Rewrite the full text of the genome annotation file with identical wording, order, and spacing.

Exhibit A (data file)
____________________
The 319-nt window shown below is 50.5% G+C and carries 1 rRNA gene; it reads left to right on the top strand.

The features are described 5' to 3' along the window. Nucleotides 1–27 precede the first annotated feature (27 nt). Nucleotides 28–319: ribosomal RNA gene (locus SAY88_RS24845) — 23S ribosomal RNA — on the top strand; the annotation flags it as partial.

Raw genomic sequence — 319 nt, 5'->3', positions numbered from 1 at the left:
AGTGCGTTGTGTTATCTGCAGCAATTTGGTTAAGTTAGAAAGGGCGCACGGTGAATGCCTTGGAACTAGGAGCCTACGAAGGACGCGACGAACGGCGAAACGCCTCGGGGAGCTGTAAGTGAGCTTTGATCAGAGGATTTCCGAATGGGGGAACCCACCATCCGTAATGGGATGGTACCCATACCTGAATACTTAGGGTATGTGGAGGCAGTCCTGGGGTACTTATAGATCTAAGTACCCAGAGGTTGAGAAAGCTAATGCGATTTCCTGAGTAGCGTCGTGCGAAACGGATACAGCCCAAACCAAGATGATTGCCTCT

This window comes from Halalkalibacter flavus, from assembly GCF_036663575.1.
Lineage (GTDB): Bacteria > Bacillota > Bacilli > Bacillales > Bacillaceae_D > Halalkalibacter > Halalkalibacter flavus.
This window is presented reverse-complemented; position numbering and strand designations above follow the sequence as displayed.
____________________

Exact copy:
The 319-nt window shown below is 50.5% G+C and carries 1 rRNA gene; it reads left to right on the top strand.

The features are described 5' to 3' along the window. Nucleotides 1–27 precede the first annotated feature (27 nt). Nucleotides 28–319: ribosomal RNA gene (locus SAY88_RS24845) — 23S ribosomal RNA — on the top strand; the annotation flags it as partial.

Raw genomic sequence — 319 nt, 5'->3', positions numbered from 1 at the left:
AGTGCGTTGTGTTATCTGCAGCAATTTGGTTAAGTTAGAAAGGGCGCACGGTGAATGCCTTGGAACTAGGAGCCTACGAAGGACGCGACGAACGGCGAAACGCCTCGGGGAGCTGTAAGTGAGCTTTGATCAGAGGATTTCCGAATGGGGGAACCCACCATCCGTAATGGGATGGTACCCATACCTGAATACTTAGGGTATGTGGAGGCAGTCCTGGGGTACTTATAGATCTAAGTACCCAGAGGTTGAGAAAGCTAATGCGATTTCCTGAGTAGCGTCGTGCGAAACGGATACAGCCCAAACCAAGATGATTGCCTCT

This window comes from Halalkalibacter flavus, from assembly GCF_036663575.1.
Lineage (GTDB): Bacteria > Bacillota > Bacilli > Bacillales > Bacillaceae_D > Halalkalibacter > Halalkalibacter flavus.
This window is presented reverse-complemented; position numbering and strand designations above follow the sequence as displayed.